It’s become an annual ritual; for 29 years I have psyched myself up each year for Super Sunday. For some reason, I have never really taken a moment to think about the impact that this marathon day has on me personally.
No doubt at the end of day and at the conclusion of Super Week I am excited about the dollars raised. But in Central New Jersey, Super Sunday is not just a massive one-day phonathon; it’s a day that brings together community members from all walks of life — young, old, and those in the middle.
It’s a day when Elizabeth neighbors meet and interact with Westfield, Warren, and Watchung residents. It’s a day when in addition to hundreds of people volunteering time to be on the phone, scores of volunteers are involved in social action/mitzva projects, including donating blood, making Hanukka crafts for the homebound elderly, collecting new toys and books for children, connecting with our family in Arad, Israel, or just simply having fun as a family.
Just this week it hit me — Super Sunday is a day that so beautifully illustrates and symbolizes people taking responsibility for one another, regardless of age, where they live, or whether they are rich or poor. It’s community coming together.
This coming week, in parshat Vayishlach, we will read the famous story of Jacob wrestling with the angel through the night. The angel, realizing that he could not defeat Jacob, dealt a debilitating blow to Jacob’s leg, dislodging his thighbone. The Torah tells us that we commemorate this event through the prohibition of not eating the animal’s sciatic nerve.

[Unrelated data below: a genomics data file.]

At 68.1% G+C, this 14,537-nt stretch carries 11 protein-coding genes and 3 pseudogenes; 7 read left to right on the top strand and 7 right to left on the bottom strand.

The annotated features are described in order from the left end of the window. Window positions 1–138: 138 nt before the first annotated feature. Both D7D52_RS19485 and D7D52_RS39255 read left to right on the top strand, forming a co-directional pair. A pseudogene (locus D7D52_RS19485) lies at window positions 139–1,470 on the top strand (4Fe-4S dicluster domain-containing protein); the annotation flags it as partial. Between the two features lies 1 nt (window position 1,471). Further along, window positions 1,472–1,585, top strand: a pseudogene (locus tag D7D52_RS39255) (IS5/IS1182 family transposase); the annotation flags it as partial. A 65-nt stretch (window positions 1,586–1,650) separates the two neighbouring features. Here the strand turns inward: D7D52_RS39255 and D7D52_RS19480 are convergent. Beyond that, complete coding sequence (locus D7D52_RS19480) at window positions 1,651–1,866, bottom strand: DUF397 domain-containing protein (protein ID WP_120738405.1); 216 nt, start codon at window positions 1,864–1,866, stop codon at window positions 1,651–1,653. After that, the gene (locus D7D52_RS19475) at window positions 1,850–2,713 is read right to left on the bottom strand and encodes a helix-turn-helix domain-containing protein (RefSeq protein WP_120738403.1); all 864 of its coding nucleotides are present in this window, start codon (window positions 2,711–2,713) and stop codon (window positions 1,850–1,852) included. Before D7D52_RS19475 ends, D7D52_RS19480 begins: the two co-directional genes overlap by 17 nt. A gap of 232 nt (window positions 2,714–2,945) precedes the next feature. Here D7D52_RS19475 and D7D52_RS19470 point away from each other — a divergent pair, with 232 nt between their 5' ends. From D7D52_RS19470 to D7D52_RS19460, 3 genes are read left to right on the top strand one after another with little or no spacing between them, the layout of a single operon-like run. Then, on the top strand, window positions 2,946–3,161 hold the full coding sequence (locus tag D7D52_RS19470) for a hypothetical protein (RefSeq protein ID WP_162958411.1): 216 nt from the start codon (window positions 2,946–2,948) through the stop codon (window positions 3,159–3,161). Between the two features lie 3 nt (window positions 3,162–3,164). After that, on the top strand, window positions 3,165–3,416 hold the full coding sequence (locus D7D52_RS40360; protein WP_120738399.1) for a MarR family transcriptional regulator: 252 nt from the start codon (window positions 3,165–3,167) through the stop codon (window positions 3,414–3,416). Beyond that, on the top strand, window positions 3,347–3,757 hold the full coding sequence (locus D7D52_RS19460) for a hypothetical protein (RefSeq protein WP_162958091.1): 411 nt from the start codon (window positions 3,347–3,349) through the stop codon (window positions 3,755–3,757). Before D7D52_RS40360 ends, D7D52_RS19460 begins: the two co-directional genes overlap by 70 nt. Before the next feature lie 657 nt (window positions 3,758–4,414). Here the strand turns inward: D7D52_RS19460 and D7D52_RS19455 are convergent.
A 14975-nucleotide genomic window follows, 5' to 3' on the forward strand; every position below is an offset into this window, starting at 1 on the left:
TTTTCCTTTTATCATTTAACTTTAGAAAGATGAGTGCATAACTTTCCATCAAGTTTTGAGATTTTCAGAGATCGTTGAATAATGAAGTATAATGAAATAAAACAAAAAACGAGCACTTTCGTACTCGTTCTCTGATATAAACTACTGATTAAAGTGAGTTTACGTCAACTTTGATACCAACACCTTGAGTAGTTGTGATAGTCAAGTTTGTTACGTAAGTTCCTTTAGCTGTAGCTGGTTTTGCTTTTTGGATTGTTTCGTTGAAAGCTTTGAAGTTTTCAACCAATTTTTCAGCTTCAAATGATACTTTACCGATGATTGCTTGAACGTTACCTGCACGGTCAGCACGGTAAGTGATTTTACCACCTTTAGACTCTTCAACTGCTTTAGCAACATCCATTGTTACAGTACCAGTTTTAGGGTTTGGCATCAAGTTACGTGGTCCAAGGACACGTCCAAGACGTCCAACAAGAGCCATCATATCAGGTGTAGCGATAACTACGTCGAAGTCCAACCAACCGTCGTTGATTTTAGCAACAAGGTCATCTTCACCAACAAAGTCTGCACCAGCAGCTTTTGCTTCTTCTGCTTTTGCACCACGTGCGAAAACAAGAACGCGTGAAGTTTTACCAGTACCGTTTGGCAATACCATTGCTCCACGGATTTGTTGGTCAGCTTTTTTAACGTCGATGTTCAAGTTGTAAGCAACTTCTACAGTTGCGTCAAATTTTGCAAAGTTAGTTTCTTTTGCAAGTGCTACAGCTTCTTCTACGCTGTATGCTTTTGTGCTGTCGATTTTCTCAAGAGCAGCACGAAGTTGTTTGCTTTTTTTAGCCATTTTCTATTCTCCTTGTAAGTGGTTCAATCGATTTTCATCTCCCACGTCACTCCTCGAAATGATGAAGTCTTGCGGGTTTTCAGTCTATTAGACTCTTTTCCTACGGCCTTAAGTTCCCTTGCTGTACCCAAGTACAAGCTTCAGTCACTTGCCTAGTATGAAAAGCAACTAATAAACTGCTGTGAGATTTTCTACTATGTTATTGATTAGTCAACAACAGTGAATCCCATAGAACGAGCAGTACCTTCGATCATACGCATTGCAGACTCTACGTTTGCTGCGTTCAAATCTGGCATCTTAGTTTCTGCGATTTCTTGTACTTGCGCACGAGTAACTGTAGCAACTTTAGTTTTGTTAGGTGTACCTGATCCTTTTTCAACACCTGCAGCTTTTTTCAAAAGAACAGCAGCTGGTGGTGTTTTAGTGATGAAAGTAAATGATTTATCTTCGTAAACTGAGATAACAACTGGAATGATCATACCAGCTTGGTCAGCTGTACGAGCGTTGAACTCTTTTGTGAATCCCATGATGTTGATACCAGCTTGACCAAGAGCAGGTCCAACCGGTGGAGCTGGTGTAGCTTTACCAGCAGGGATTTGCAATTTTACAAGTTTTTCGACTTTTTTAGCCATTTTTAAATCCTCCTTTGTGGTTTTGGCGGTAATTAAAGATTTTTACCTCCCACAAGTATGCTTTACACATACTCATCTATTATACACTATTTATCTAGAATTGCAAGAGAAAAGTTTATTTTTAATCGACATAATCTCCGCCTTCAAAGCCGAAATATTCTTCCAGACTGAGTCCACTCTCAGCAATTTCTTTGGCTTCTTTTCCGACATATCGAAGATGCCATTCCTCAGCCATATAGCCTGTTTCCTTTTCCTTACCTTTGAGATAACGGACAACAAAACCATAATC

Why is it important to recall Jacob’s injury? Many theories are given about the meaning of this story. One answer focuses on the detail that, prior to Jacob’s encounter with the angel, he moved his family across the river. We remember this incident because Jacob’s children allowed their father to be alone at night on the other side of the river. They failed to escort him across, thus leaving him exposed to danger.
The failure of Jacob’s children to accompany their father also symbolizes the younger generation’s responsibility to connect to their parents and grandparents. By leaving Jacob alone on the other side of the river, Jacob’s children jeopardized the transmission of Jacob’s legacy. The younger generation bears responsibility not to allow the older generation to remain alone, not to allow any “rivers” to separate them and the previous links of Jewish tradition.
Thus, on Super Sunday we all have an opportunity to bond between young and old and ensure that as a people we will remain strong.
I look forward to seeing you on Super Sunday — Dec. 6 at the Wilf Jewish Community Campus in Scotch Plains — when we will continue to preserve the ageless chain of Jewish tradition and responsibility.